What happened

Shares of Sears Holdings (NASDAQ:SHLDQ) fell 24.9% in January 2017, according to data from S&P Global Market Intelligence.

So what

The storied retailer is running out of shareholder confidence. January started with Sears taking out loans from a hedge fund managed by Eddie Lampert, the company's own chairman and CEO. Other lenders seem unwilling to bet on Sears actually paying off new debts.

Financial chart crashing through the floor.

Image source: Getty Images.

Then, the company announced the sale of its Craftsman tool brand to Stanley Black & Decker (NYSE:SWK), bringing in $900 million of much-needed cash. Even so, these financing moves failed to impress the credit bureaus, and Sears' credit rating took a hit in late January. In fact, Fitch Ratings has lowered Sear's unsecured credit rating to CC -- a "highly vulnerable" state, just a click or two away from bankruptcy.

Now what

Sears has been burning cash in each of the last five years, while annual sales tumbled 43% lower and shareholders have lost 92% of their early 2012 holdings. The company failed to compete against e-commerce specialists, and management is now too busy selling the furniture to attempt any positive changes to the collapsing business model.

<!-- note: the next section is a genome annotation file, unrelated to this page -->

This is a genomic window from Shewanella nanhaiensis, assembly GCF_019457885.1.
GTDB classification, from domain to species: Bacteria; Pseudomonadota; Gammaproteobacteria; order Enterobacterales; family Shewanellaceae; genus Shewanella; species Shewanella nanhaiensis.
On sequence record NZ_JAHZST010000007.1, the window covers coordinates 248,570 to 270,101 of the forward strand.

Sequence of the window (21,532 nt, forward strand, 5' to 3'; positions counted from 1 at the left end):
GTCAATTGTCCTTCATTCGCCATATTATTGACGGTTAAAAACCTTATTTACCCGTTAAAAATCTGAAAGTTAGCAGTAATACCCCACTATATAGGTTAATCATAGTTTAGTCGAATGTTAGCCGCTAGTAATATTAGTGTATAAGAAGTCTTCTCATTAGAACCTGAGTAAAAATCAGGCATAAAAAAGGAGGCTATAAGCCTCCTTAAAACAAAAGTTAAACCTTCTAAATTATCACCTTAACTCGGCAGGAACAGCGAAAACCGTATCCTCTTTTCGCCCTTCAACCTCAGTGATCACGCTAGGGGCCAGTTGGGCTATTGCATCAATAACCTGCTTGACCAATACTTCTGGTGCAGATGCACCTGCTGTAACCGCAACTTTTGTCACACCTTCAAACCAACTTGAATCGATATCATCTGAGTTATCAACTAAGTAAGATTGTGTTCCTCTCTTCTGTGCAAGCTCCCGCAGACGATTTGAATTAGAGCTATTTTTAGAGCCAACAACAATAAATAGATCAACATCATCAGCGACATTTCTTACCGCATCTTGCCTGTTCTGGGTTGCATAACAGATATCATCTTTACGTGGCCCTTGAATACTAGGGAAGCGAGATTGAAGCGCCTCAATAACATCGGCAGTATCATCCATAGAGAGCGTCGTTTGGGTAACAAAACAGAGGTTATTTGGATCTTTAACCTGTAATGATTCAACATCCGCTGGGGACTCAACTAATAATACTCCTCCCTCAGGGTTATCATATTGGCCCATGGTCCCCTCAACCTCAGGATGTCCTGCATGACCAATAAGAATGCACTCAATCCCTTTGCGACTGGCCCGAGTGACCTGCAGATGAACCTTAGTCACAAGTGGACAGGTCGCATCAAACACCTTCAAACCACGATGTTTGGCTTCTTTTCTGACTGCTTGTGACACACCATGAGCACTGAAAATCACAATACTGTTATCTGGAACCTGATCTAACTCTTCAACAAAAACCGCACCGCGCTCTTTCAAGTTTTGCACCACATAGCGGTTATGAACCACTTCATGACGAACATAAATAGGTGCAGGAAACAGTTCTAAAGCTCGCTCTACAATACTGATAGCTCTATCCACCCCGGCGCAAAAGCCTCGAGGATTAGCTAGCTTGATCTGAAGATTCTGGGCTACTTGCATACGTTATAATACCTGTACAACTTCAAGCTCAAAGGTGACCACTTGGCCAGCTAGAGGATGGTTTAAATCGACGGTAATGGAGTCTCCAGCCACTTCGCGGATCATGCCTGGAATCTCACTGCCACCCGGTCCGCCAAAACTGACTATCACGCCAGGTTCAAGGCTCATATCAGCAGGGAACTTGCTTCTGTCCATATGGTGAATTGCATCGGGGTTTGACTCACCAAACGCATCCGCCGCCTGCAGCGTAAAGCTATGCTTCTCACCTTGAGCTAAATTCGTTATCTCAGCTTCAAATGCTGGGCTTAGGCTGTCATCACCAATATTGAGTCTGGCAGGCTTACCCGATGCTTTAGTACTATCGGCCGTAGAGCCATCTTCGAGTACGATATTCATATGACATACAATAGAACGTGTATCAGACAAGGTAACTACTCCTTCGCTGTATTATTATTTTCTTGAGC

Investors should stay far away from this imploding ticker. There is no soaring turnaround on the horizon, no last blue light special, and no reason to bet on a bounce.

This article represents the opinion of the writer, who may disagree with the “official” recommendation position of a Motley Fool premium advisory service. We’re motley! Questioning an investing thesis -- even one of our own -- helps us all think critically about investing and make decisions that help us become smarter, happier, and richer.